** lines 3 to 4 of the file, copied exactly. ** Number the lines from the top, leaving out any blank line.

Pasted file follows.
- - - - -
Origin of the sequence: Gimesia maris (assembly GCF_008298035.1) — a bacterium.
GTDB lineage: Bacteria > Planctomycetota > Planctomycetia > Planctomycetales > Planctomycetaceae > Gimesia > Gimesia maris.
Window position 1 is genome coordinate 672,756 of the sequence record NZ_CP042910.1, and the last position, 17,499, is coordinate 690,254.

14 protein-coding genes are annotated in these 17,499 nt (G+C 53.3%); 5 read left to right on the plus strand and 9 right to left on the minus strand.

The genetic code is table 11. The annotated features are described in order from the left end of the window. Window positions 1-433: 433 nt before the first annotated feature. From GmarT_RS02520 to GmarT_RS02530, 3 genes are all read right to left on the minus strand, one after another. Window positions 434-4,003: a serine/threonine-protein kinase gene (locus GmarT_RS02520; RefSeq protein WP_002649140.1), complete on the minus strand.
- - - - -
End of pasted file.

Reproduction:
Window position 1 is genome coordinate 672,756 of the sequence record NZ_CP042910.1, and the last position, 17,499, is coordinate 690,254.

14 protein-coding genes are annotated in these 17,499 nt (G+C 53.3%); 5 read left to right on the plus strand and 9 right to left on the minus strand.